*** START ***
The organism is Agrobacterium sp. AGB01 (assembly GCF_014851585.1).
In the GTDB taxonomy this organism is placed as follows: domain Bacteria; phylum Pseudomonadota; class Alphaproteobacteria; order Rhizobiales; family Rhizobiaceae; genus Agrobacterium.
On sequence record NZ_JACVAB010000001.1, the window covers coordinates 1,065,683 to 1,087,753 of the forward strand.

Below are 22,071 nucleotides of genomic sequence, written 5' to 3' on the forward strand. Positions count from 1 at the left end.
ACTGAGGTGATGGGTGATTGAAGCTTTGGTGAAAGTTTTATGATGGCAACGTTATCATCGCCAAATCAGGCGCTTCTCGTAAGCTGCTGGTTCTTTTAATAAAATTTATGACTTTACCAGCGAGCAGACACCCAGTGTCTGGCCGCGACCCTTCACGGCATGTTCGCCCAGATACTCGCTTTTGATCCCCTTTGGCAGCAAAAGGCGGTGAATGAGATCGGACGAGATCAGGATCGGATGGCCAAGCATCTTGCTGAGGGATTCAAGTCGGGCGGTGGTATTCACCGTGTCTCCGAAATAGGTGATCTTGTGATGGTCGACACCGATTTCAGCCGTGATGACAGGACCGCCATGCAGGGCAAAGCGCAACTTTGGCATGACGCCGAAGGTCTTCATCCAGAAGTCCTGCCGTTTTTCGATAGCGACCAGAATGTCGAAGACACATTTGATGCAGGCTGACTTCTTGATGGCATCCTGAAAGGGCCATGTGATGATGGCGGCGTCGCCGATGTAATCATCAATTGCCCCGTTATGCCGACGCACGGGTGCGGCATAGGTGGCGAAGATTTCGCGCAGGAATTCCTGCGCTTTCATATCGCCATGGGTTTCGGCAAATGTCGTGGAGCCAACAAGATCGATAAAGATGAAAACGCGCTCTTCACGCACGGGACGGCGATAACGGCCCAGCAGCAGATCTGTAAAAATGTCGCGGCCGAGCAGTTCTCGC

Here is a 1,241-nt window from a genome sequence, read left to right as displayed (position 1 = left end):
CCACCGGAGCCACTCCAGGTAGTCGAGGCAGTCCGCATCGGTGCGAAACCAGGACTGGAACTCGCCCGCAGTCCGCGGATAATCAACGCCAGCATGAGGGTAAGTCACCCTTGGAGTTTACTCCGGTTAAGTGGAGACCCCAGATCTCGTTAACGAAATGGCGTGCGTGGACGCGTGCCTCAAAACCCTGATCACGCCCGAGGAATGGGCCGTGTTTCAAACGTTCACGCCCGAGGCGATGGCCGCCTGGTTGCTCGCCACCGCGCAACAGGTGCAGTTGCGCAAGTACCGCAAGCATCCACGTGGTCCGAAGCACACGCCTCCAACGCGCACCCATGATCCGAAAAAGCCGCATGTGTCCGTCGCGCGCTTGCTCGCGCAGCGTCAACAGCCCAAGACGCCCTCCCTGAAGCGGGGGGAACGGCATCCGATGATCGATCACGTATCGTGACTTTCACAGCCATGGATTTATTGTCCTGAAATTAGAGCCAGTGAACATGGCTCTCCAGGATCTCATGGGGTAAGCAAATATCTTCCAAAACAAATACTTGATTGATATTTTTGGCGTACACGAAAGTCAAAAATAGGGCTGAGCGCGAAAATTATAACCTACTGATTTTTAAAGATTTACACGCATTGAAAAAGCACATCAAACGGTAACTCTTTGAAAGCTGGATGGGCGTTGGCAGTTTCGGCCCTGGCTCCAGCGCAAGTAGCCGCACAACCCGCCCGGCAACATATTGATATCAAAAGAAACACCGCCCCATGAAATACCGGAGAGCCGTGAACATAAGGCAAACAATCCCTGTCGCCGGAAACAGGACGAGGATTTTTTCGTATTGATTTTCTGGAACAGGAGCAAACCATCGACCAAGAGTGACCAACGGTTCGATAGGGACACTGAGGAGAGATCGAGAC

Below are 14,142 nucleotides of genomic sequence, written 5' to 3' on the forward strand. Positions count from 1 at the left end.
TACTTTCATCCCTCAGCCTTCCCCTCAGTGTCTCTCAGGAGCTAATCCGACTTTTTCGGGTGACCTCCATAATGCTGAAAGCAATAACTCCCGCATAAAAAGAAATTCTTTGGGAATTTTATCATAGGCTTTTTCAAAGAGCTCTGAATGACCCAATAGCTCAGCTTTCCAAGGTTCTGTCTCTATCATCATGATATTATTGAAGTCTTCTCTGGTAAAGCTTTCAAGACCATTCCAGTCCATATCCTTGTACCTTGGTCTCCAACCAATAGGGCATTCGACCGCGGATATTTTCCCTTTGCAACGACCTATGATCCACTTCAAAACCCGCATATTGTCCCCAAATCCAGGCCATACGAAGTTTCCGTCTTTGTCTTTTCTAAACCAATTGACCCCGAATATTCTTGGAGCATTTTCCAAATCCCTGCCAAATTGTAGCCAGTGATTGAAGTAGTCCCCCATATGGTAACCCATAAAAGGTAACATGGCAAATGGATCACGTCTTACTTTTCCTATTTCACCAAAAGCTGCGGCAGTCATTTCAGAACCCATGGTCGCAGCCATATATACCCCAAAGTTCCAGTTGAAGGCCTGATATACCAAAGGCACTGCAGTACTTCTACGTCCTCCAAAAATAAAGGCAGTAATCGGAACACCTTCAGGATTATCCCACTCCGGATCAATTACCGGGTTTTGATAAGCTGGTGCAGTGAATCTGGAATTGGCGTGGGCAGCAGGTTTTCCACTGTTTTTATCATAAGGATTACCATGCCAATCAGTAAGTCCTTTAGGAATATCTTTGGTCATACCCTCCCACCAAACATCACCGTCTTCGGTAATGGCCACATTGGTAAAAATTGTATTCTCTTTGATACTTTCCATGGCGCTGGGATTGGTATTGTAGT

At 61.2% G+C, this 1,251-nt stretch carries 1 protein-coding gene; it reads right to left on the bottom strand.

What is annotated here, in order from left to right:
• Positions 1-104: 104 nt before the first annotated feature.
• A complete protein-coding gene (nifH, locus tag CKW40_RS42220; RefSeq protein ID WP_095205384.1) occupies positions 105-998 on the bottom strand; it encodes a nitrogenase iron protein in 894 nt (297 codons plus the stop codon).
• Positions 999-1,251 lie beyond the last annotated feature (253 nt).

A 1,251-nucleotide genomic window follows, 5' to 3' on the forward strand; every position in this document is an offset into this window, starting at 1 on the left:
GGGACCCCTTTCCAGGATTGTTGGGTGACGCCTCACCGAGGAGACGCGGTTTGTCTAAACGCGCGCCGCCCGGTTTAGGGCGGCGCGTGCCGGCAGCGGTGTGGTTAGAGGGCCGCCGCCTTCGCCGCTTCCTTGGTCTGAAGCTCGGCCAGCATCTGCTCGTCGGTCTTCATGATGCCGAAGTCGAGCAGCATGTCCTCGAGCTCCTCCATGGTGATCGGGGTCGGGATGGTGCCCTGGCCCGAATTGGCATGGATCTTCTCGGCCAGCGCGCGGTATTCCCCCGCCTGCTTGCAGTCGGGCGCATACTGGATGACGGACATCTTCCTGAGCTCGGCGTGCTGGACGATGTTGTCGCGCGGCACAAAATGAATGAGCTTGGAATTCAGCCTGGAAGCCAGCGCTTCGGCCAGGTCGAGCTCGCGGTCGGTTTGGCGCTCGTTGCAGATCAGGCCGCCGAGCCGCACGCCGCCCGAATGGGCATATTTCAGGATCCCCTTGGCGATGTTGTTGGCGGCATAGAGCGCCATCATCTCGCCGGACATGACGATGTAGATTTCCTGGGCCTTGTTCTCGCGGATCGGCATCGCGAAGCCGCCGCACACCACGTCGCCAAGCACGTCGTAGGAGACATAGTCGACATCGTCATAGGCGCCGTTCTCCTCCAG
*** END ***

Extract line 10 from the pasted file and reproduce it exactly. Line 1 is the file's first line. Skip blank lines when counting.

At 61.2% G+C, this 1,251-nt stretch carries 1 protein-coding gene; it reads right to left on the bottom strand.